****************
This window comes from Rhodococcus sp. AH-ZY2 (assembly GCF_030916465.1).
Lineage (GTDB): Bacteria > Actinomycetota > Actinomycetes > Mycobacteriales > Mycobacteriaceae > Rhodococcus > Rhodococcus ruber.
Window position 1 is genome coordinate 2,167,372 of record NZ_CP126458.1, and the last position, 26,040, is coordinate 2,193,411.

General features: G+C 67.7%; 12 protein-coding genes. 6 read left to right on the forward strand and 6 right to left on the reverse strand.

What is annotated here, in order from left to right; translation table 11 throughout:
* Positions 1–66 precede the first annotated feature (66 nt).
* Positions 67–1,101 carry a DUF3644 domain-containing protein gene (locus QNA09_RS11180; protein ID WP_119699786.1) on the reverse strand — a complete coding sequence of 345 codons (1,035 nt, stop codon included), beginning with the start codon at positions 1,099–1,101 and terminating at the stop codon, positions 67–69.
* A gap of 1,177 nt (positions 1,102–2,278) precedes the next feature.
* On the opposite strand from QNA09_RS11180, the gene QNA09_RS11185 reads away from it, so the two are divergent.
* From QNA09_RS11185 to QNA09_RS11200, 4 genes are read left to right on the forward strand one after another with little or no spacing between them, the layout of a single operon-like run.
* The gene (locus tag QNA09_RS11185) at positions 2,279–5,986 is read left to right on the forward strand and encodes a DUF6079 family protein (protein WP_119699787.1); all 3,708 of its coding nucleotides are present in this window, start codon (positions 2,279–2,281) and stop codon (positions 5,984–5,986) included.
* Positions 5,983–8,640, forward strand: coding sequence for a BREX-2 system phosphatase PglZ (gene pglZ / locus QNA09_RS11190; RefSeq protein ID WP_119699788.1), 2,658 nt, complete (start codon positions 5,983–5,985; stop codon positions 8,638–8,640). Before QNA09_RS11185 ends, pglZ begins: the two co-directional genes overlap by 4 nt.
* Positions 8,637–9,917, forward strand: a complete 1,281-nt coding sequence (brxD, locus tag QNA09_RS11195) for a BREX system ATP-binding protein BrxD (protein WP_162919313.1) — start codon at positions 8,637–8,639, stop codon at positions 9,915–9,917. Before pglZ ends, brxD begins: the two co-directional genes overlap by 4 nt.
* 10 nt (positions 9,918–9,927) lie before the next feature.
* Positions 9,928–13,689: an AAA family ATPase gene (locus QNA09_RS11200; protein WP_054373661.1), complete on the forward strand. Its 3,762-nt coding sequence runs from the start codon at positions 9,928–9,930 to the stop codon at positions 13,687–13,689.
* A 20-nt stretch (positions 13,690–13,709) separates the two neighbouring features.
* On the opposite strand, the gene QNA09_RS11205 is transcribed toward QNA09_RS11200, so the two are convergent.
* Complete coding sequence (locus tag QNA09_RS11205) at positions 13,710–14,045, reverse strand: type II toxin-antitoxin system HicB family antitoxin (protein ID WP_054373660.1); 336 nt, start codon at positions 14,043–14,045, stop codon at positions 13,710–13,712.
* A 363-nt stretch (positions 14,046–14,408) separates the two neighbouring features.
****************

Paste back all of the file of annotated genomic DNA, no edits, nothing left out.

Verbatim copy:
This window comes from Rhodococcus sp. AH-ZY2 (assembly GCF_030916465.1).
Lineage (GTDB): Bacteria > Actinomycetota > Actinomycetes > Mycobacteriales > Mycobacteriaceae > Rhodococcus > Rhodococcus ruber.
Window position 1 is genome coordinate 2,167,372 of record NZ_CP126458.1, and the last position, 26,040, is coordinate 2,193,411.

General features: G+C 67.7%; 12 protein-coding genes. 6 read left to right on the forward strand and 6 right to left on the reverse strand.

What is annotated here, in order from left to right; translation table 11 throughout:
* Positions 1–66 precede the first annotated feature (66 nt).
* Positions 67–1,101 carry a DUF3644 domain-containing protein gene (locus QNA09_RS11180; protein ID WP_119699786.1) on the reverse strand — a complete coding sequence of 345 codons (1,035 nt, stop codon included), beginning with the start codon at positions 1,099–1,101 and terminating at the stop codon, positions 67–69.
* A gap of 1,177 nt (positions 1,102–2,278) precedes the next feature.
* On the opposite strand from QNA09_RS11180, the gene QNA09_RS11185 reads away from it, so the two are divergent.
* From QNA09_RS11185 to QNA09_RS11200, 4 genes are read left to right on the forward strand one after another with little or no spacing between them, the layout of a single operon-like run.
* The gene (locus tag QNA09_RS11185) at positions 2,279–5,986 is read left to right on the forward strand and encodes a DUF6079 family protein (protein WP_119699787.1); all 3,708 of its coding nucleotides are present in this window, start codon (positions 2,279–2,281) and stop codon (positions 5,984–5,986) included.
* Positions 5,983–8,640, forward strand: coding sequence for a BREX-2 system phosphatase PglZ (gene pglZ / locus QNA09_RS11190; RefSeq protein ID WP_119699788.1), 2,658 nt, complete (start codon positions 5,983–5,985; stop codon positions 8,638–8,640). Before QNA09_RS11185 ends, pglZ begins: the two co-directional genes overlap by 4 nt.
* Positions 8,637–9,917, forward strand: a complete 1,281-nt coding sequence (brxD, locus tag QNA09_RS11195) for a BREX system ATP-binding protein BrxD (protein WP_162919313.1) — start codon at positions 8,637–8,639, stop codon at positions 9,915–9,917. Before pglZ ends, brxD begins: the two co-directional genes overlap by 4 nt.
* 10 nt (positions 9,918–9,927) lie before the next feature.
* Positions 9,928–13,689: an AAA family ATPase gene (locus QNA09_RS11200; protein WP_054373661.1), complete on the forward strand. Its 3,762-nt coding sequence runs from the start codon at positions 9,928–9,930 to the stop codon at positions 13,687–13,689.
* A 20-nt stretch (positions 13,690–13,709) separates the two neighbouring features.
* On the opposite strand, the gene QNA09_RS11205 is transcribed toward QNA09_RS11200, so the two are convergent.
* Complete coding sequence (locus tag QNA09_RS11205) at positions 13,710–14,045, reverse strand: type II toxin-antitoxin system HicB family antitoxin (protein ID WP_054373660.1); 336 nt, start codon at positions 14,043–14,045, stop codon at positions 13,710–13,712.
* A 363-nt stretch (positions 14,046–14,408) separates the two neighbouring features.